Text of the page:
Reading Time
~ 2 minutes
Spread the Word

For the first time in history, a man was sent to prison for remote crypto mining. The historical event took place yesterday, 2 July, in Japan where the Sendai District Court ruled a sentence of one year in prison for a 24-year old person from the city of Amagasaki in the Hyogo prefecture.

The Japanese media publication Kahoku Shimpo related: “The Sendai District Court ruled on an imprisonment sentence of 1 year, [with the] sentence suspended for three years…The judgment on mining abuse was the first in the whole country.”

The event takes place right after the Japanese police arrested various Coinhive users in 10 prefectures who were mining cryptocurrencies using computers of other Coinhive users. In this particular case, the convicted young person received a one-year prison sentence for mining cryptocurrency using other people’s computers without their consent.

The aforementioned Japanese media publication further detailed that: “According to the judgment, he embedded a mining program into a tool that advances online games advantageously, in January – February, without justifiable grounds, released it on his blog, downloaded it to another person’s computer, and started mining.”

It is believed that this particular case didn’t involve the use of a mining tool installed on a website, but instead, it involved the use of Coinhive in an online game cheat tool. The main justification for this conviction, it seems, is the violation of Japan’s Unfair Competition Prevention Law, which deliberately prohibits the usage of cheating programs for games.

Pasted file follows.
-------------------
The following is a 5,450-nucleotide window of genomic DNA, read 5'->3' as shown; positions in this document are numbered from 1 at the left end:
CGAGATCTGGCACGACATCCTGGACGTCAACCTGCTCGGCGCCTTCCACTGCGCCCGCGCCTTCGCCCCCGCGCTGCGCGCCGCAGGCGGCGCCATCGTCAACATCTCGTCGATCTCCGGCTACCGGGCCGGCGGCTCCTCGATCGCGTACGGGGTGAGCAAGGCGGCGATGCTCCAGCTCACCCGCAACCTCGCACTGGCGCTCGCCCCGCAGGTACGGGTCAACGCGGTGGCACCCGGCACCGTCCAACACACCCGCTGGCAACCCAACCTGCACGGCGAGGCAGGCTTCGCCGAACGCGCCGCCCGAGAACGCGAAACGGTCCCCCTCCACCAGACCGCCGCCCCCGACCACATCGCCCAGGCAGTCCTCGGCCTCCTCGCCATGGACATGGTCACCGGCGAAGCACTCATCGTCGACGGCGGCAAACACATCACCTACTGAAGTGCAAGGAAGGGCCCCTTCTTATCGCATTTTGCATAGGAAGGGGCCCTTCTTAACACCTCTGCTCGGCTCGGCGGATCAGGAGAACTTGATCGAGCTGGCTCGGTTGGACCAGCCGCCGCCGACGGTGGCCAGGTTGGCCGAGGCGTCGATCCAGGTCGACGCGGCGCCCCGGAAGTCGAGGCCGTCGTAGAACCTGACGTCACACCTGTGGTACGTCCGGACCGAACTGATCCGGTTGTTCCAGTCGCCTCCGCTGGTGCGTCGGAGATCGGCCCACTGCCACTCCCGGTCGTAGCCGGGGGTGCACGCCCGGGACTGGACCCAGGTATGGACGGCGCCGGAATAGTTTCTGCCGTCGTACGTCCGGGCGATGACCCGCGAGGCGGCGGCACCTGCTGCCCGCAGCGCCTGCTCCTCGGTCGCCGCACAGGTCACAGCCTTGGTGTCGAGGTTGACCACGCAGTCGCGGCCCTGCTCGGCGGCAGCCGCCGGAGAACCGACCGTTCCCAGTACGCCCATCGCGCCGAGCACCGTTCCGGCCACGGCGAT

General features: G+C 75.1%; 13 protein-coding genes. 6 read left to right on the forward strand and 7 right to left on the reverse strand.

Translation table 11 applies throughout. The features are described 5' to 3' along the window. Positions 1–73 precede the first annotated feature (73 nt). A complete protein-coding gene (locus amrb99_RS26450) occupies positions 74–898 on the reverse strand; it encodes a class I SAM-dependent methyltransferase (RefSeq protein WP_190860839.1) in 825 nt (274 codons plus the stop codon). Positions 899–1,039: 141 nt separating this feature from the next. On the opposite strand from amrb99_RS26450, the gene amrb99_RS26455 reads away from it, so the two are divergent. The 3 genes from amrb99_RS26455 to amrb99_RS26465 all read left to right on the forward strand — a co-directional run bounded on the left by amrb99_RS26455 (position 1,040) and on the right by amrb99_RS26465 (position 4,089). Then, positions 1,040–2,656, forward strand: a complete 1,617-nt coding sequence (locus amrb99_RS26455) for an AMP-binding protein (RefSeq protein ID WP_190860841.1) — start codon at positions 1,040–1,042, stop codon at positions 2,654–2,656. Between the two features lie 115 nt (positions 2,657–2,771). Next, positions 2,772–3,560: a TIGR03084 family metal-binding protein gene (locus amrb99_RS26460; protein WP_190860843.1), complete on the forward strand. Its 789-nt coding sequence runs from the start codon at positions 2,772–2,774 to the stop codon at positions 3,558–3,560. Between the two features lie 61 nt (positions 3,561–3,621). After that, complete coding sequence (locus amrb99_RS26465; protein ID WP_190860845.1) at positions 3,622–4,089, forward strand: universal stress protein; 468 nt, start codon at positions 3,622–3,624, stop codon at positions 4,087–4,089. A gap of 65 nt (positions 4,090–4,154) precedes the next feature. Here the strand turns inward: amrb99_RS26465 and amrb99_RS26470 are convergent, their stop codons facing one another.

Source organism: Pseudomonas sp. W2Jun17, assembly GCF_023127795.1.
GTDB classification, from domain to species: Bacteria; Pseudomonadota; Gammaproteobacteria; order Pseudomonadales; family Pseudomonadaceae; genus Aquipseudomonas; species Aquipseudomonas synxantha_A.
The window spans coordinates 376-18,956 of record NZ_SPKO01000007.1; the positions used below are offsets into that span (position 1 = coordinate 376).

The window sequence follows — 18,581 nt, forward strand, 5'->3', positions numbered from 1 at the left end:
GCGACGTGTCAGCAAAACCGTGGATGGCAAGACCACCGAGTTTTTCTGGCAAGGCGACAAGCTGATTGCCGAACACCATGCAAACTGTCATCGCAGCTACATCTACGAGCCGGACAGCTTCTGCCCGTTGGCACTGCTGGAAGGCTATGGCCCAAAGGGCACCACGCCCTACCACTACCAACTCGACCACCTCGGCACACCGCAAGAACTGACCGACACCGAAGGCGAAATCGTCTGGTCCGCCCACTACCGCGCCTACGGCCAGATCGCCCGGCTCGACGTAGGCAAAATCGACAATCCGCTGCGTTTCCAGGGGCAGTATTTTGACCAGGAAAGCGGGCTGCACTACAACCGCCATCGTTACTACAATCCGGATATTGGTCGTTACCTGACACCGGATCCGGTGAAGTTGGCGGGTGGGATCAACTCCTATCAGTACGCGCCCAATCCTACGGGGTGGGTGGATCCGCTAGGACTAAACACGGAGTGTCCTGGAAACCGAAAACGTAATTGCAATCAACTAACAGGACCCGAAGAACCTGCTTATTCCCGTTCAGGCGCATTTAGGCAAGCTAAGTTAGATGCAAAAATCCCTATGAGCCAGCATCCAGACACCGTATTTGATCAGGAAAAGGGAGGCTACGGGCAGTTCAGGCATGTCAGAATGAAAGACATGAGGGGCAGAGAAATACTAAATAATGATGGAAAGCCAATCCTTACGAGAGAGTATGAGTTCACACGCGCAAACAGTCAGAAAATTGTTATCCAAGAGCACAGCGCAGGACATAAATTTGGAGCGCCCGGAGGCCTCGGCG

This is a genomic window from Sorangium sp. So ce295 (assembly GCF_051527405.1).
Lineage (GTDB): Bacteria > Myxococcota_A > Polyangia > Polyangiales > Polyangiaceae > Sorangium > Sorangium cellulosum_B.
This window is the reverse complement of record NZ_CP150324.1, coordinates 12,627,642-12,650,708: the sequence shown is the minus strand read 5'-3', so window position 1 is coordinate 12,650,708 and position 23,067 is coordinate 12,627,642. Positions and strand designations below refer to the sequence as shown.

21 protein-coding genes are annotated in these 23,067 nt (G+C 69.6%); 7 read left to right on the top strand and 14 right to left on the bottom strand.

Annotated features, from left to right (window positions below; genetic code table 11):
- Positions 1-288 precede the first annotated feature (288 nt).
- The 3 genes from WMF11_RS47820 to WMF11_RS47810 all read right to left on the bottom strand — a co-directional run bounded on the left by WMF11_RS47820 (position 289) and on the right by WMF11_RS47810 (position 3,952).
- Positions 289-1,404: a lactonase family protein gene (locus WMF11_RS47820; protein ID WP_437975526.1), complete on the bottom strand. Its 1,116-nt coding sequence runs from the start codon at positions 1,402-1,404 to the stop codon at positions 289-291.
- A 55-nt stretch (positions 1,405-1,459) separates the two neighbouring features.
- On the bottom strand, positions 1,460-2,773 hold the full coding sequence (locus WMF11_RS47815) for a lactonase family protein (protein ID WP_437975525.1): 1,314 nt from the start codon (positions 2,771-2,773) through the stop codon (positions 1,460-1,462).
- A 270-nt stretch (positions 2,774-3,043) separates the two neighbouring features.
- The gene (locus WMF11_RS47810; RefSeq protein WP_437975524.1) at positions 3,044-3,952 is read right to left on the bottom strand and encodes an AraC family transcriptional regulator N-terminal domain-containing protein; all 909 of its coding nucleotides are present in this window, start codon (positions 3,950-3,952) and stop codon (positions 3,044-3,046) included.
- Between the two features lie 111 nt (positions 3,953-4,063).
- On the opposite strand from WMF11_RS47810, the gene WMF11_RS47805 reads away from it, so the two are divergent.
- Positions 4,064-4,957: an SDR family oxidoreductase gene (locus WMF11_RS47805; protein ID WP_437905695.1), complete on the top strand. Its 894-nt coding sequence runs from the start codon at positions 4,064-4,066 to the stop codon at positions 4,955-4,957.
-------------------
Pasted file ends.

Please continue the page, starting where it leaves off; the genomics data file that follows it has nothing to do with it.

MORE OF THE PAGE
The difference in legal status between the two cyber-crimes

Even though the arrests in 10 of Japan’s prefectures following the Coinhive case seem to be more justified, lawyer Takashi Hirano stated for that there is a legal difference between the two uses of Coinhive. His client, Moro-san has been recently fined for $909 for installing Coinhive on his website and illegally mined cryptocurrency.

Hirano went on record stating: “I think that there are major differences in the legal configuration between using Coinhive on one’s website and embedding Coinhive in one’s cheat tool.”

Read more articles related to this subject:
Notice: The information in this article and the links provided are for general information purposes only and should not constitute any financial or investment advice. We advise you to do your own research or consult a professional before making financial decisions. Please acknowledge that we are not responsible for any loss caused by any information present on this website.